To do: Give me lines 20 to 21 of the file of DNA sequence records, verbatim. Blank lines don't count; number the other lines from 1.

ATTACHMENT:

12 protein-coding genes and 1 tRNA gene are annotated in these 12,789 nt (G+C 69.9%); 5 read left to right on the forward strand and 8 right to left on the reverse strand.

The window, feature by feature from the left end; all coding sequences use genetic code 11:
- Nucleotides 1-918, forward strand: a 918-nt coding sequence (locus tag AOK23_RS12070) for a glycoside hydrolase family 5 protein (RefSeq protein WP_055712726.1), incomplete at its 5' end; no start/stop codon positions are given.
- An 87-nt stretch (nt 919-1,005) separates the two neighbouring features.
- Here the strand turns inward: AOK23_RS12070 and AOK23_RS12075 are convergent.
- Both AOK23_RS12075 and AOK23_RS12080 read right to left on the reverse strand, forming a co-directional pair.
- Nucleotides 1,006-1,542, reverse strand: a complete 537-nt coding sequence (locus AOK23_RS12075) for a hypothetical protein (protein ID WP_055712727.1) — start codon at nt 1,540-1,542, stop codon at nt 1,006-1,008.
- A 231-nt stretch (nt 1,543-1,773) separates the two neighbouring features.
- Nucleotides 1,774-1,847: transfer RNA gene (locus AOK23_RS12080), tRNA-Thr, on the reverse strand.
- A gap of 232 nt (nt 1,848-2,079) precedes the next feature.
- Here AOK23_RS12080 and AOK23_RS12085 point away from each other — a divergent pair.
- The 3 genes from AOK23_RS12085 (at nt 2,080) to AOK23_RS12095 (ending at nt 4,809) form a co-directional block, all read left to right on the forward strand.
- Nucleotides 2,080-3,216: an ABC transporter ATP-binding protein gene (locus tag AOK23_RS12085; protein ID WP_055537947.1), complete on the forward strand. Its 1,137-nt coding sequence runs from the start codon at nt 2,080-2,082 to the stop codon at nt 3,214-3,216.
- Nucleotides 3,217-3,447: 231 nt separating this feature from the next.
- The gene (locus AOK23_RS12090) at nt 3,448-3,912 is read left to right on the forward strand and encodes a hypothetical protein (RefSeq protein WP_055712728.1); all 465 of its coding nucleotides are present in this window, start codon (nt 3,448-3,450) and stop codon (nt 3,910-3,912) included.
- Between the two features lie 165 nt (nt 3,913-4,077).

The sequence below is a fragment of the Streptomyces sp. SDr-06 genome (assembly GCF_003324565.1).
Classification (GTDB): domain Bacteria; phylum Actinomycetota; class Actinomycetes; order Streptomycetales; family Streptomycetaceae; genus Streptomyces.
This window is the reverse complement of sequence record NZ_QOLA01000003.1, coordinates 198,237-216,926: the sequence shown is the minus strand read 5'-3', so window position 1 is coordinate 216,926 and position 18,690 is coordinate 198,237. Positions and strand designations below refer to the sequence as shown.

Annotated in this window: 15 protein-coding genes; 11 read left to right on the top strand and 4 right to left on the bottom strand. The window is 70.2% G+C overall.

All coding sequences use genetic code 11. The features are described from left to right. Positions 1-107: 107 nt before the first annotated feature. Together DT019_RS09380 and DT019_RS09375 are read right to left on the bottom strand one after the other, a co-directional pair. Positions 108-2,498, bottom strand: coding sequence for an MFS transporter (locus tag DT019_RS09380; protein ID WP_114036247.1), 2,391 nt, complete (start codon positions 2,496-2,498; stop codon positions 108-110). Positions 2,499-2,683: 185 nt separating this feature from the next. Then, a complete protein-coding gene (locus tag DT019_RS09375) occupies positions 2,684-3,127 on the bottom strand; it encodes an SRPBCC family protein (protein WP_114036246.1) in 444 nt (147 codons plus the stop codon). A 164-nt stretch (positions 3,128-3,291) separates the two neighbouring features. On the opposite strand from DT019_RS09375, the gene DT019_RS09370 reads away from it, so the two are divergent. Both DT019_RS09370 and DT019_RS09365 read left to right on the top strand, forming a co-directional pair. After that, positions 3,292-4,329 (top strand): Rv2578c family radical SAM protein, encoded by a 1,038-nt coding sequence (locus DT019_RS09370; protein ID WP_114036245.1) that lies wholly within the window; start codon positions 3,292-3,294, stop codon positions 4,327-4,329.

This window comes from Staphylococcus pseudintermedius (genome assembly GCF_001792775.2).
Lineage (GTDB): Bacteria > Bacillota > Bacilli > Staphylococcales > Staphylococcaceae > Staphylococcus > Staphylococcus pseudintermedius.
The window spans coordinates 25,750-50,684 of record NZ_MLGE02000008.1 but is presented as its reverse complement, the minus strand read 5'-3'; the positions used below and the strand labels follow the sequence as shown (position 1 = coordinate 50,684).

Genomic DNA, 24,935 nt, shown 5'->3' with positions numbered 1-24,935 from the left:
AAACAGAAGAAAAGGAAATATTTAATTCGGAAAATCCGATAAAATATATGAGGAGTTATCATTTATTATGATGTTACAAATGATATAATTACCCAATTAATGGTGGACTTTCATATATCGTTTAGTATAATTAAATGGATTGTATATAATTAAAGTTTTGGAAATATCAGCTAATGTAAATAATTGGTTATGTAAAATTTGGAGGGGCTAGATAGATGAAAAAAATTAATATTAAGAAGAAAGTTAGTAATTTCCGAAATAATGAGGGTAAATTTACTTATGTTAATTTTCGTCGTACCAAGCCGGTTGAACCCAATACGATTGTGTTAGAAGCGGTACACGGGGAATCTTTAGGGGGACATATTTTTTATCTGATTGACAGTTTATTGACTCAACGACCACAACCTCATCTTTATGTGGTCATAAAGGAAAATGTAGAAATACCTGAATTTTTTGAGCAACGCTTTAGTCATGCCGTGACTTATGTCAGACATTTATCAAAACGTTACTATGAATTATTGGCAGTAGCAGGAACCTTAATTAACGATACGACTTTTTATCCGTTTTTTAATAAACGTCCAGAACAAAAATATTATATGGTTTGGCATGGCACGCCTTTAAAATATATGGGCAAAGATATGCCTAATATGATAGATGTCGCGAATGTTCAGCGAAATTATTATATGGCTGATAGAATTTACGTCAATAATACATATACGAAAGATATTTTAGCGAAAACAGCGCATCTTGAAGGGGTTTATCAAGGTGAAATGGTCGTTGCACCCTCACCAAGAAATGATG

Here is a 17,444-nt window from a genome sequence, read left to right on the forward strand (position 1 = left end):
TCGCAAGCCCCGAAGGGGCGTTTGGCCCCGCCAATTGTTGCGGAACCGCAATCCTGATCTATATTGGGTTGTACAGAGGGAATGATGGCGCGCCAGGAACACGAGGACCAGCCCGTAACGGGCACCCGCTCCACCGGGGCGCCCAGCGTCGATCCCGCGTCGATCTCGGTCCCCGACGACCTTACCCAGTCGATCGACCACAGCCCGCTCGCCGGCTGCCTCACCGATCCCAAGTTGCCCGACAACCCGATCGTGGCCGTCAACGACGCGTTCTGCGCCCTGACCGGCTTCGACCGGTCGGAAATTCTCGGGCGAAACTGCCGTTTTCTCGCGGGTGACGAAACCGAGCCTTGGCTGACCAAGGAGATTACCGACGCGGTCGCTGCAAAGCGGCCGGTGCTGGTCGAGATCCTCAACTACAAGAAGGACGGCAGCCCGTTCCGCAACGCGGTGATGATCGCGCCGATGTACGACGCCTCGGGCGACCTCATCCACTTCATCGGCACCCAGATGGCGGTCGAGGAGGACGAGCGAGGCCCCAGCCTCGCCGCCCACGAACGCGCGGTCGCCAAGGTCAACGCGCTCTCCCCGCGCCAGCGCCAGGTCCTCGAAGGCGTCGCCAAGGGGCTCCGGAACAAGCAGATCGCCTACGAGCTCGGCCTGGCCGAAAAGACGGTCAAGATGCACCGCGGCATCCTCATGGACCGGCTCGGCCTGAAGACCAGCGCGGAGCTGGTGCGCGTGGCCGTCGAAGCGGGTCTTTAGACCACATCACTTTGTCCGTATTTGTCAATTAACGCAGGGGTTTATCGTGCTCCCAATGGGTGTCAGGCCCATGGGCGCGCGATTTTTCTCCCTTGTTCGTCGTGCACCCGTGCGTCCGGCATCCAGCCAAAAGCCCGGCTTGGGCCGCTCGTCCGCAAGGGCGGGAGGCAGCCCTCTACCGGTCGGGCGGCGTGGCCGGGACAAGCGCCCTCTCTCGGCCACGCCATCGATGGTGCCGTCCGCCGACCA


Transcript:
Annotated in this window: 15 protein-coding genes; 11 read left to right on the top strand and 4 right to left on the bottom strand. The window is 70.2% G+C overall.

All coding sequences use genetic code 11. The features are described from left to right. Positions 1-107: 107 nt before the first annotated feature. Together DT019_RS09380 and DT019_RS09375 are read right to left on the bottom strand one after the other, a co-directional pair. Positions 108-2,498, bottom strand: coding sequence for an MFS transporter (locus tag DT019_RS09380; protein ID WP_114036247.1), 2,391 nt, complete (start codon positions 2,496-2,498; stop codon positions 108-110). Positions 2,499-2,683: 185 nt separating this feature from the next. Then, a complete protein-coding gene (locus tag DT019_RS09375) occupies positions 2,684-3,127 on the bottom strand; it encodes an SRPBCC family protein (protein WP_114036246.1) in 444 nt (147 codons plus the stop codon). A 164-nt stretch (positions 3,128-3,291) separates the two neighbouring features. On the opposite strand from DT019_RS09375, the gene DT019_RS09370 reads away from it, so the two are divergent. Both DT019_RS09370 and DT019_RS09365 read left to right on the top strand, forming a co-directional pair. After that, positions 3,292-4,329 (top strand): Rv2578c family radical SAM protein, encoded by a 1,038-nt coding sequence (locus DT019_RS09370; protein ID WP_114036245.1) that lies wholly within the window; start codon positions 3,292-3,294, stop codon positions 4,327-4,329.